Moose - Habitat 


Moose utilize a vast array of habitats, sometimes considered generalists, and other times specialists. They also select for permanent (do not change over time) and non-permanent habitats. Some moose select permanent habitats such as riparian willow/poplar communities or high-elevation shrub/scrubland communities that do not experience succession to other vegetative species. Other habitats include boreal forest, mixed forest, large delta floodplains, tundra and subalpine shrub, and stream valleys.

Since the inception of moose study, moose have been known to occupy post-fire habitats. Several studies have documented marked increases in moose density post-wildfire. This is due to fire creating high-quality forage immediately post-fire. However, time after fire and before inhabiting is debatable and subject to a further investigation of soil type and vegetation type. Disturbance in general seems to be an attractant for moose as documented by Peek et al. (1976) in a study done in Minnesota where fire used to be prevalent, but logging has since taken over as the main disturbance. All disturbed areas seemed to have a great density of moose, similar to other post-fire habitats studied elsewhere.

Photo Credit: Charles Rondeau

While moose do tend to inhabit fire-prone areas, they also subsist in habitats with no fire or where fire is injurious to the habitat. Riparian areas and wet, dense conifer forests prove very useful for moose in terms of both food and cover. Shrub-dominated landscapes above the timberline are also important, particularly if dominated by different types of willow.

Moose also use aquatic habitats for forage from late spring to late summer/early autumn. The seasonal variability of use of aquatic habitat is due primarily to forage quality, rather than insect avoidance which some studies suggest. Peek et al. found that moose observed in Minnesota in water were either foraging or standing with their bodies exposed to insects, disproving the insect avoidance theory. MacCracken (1992) reported aquatic use all year round in Alaska, with peaks during the summer months. MacCracken also hypothesized that foraging in aquatic habitats is a more efficient means of attaining sufficient nutrients than land foraging.

Due to different nutritional and protection needs of male and female moose, they select for different habitats at different times. While both sexes select for the same habitat during the rut, females will select for more cover when caring for young, but males will select for more nutritious habitat regardless of predation risks at the same time.

Photo Credit: Lorelei Carroll

Home Range, Dispersal, and Migration

Moose are found only in the northern hemisphere. Limitations of dispersal in the north are determined by food and cover availability whereas climate is the main limitation in the southern range of their dispersal. They have one of the largest home ranges of all other herbivores. However, the size of the home range varies highly with the age and sex of the animal, season, habitat quality, and weather, but forage availability is the main factor. The estimated home range size in northwestern Minnesota was found to be 1.4 square miles whereas the home ranges in Alaska reached up to 100 square miles.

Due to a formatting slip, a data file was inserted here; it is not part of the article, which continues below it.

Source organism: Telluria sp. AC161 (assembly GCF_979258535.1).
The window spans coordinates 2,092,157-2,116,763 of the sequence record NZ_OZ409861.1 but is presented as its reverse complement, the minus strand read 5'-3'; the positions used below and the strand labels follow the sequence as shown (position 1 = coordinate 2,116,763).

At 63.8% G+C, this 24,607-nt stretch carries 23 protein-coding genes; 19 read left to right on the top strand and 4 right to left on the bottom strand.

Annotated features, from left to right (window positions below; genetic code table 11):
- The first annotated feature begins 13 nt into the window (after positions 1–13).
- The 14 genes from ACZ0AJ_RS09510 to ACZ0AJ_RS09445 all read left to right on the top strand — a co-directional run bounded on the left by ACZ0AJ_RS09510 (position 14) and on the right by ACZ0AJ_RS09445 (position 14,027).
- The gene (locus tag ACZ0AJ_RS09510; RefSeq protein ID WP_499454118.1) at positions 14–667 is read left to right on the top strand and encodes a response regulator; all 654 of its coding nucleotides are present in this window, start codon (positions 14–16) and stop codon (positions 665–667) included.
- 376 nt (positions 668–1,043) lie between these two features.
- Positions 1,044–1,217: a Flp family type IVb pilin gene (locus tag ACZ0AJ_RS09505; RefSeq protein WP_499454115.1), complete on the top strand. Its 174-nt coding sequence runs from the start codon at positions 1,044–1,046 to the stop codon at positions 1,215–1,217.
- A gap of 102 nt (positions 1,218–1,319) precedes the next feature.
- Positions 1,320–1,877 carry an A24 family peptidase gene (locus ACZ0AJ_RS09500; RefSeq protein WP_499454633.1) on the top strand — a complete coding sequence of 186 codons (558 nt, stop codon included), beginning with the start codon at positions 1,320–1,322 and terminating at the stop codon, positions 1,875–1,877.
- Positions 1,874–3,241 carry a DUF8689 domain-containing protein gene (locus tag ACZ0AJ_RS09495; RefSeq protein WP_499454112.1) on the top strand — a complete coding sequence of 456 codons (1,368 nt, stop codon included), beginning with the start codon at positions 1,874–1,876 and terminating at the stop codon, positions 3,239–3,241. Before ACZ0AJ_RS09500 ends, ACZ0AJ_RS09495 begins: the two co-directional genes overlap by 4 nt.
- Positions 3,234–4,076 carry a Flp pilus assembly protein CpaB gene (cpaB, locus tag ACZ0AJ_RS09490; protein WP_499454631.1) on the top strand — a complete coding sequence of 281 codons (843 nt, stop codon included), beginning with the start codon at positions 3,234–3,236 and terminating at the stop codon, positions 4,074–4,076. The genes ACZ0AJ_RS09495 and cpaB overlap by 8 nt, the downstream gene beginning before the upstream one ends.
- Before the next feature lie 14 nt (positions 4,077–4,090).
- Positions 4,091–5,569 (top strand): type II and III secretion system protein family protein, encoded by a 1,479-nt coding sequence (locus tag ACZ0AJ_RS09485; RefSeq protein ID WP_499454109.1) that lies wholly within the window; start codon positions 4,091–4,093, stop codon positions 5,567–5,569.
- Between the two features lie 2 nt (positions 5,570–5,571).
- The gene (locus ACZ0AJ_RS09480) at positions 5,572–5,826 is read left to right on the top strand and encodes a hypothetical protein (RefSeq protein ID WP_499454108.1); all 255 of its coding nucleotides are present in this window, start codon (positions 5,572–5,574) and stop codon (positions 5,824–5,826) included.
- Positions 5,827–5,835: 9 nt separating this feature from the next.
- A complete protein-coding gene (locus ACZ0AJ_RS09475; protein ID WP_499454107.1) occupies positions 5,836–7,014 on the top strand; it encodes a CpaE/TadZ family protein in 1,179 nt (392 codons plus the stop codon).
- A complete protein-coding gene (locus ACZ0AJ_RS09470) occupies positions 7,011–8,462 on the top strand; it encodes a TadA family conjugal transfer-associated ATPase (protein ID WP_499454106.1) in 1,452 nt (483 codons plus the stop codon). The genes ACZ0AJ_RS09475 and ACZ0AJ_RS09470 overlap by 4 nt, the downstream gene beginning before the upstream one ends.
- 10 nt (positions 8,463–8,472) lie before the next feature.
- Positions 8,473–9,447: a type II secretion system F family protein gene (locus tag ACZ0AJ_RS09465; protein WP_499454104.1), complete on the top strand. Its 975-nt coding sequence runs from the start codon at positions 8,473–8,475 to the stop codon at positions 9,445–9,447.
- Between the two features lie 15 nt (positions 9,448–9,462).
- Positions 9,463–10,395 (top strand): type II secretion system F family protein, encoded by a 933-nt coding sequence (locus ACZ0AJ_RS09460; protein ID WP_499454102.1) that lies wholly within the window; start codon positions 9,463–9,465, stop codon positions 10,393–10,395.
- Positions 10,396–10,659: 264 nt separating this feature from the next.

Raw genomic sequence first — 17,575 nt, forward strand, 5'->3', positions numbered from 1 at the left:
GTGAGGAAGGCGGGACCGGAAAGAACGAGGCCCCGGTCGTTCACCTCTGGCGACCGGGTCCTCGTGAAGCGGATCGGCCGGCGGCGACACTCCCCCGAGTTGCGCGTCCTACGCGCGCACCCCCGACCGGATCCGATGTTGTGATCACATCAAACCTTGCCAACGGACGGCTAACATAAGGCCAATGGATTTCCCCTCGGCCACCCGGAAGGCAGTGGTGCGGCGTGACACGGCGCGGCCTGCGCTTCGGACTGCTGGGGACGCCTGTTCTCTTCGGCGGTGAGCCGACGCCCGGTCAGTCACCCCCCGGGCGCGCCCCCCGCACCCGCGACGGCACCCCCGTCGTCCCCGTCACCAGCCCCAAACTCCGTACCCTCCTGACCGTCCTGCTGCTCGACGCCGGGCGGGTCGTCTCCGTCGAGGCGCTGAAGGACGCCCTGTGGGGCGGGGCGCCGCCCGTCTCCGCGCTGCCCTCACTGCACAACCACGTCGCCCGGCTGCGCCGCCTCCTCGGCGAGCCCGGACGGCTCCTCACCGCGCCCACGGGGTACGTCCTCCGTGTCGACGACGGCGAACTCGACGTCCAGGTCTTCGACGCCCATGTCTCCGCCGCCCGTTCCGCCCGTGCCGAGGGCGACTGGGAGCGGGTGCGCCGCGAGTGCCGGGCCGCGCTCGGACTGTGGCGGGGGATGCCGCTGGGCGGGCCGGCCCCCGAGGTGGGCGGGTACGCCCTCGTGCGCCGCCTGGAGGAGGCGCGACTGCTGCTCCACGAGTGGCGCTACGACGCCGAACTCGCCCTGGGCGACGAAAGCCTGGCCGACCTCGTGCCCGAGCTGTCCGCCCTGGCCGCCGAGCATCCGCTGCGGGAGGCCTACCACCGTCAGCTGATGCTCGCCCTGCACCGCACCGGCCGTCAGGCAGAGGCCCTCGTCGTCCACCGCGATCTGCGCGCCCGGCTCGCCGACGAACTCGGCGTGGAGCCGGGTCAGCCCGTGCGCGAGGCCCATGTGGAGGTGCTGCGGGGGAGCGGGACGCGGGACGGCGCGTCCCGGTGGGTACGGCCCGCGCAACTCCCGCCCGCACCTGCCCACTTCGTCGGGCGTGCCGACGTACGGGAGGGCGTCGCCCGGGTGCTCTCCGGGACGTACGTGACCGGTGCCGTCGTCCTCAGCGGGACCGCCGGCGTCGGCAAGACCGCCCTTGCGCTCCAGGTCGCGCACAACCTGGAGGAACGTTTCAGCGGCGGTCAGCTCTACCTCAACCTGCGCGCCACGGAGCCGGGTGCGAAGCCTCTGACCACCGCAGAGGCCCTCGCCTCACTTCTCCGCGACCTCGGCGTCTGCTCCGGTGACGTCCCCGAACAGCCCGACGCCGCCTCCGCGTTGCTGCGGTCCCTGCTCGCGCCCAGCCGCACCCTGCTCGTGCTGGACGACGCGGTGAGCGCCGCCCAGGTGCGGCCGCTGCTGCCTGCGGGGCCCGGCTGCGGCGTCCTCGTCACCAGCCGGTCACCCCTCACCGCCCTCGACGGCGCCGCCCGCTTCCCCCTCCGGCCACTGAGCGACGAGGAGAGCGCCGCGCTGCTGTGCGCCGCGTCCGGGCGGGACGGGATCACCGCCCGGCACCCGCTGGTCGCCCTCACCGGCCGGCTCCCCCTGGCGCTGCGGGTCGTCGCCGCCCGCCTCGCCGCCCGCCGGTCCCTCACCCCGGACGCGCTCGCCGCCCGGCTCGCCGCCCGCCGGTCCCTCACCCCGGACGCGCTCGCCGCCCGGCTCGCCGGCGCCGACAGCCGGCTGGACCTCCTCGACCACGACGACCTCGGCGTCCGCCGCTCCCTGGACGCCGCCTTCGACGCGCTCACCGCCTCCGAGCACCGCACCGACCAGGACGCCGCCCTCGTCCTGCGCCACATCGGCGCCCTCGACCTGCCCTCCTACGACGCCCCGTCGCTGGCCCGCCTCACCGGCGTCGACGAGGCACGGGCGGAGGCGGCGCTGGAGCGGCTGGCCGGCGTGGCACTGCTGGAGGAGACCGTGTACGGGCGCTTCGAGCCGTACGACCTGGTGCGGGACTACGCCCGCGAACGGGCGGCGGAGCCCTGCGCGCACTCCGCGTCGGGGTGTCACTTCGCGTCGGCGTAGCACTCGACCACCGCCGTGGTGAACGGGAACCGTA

Migration occurs if the benefit of leaving is greater than the benefit of staying within an individual’s home range. Often times the purpose of migration is to place an animal into an optimal mating environment. Moose generally spend winters in a communal winter range and summers in a more secluded range. The distance between summer and winter ranges tends to be a function of habitat dispersion and type of terrain. In northwestern Minnesota the migration distances were found to be between 8.7 – 21.2 miles and in Alaska 9.9 – 57.8 miles. The specific timing of migration varies year to year and is heavily influenced by climate. Migratory moose will follow the same path for each migration session.


As discussed earlier, moose use both terrestrial and aquatic habitats for forage. Moose use aquatic vegetation as a means of acquiring sufficient sodium. The terrestrial diet of moose is variable due to seasonal availability but as a whole is considered browse, or woody plants. Many deciduous and coniferous tree and shrub species are consumed by moose throughout North America. Willow (Salix sp.) species are not only selected for but preferred (consumed at a greater proportion than their presence in a habitat) over other species. Paper birch (Betula papyrifera ) and aspen ( Populus sp.) species are a staple in the diet, neither preferred nor selected for but consumed based on availability. Mountain cranberry ( Viburnum edule ) is another palatable species that moose select for in a habitat, but is less prevalent. Overstories of spruce ( Picea sp.) and balsam fir ( Abies balsamia ) are often used in winter as well. In general, early succession vegetation is most often sought after, hence the fire and disturbed habitat selection.